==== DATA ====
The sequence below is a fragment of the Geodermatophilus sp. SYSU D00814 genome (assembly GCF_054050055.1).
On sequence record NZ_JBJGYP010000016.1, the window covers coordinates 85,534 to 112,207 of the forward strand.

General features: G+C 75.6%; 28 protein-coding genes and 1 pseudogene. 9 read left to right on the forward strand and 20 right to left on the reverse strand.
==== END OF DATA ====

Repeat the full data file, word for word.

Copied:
The sequence below is a fragment of the Geodermatophilus sp. SYSU D00814 genome (assembly GCF_054050055.1).
On sequence record NZ_JBJGYP010000016.1, the window covers coordinates 85,534 to 112,207 of the forward strand.

General features: G+C 75.6%; 28 protein-coding genes and 1 pseudogene. 9 read left to right on the forward strand and 20 right to left on the reverse strand.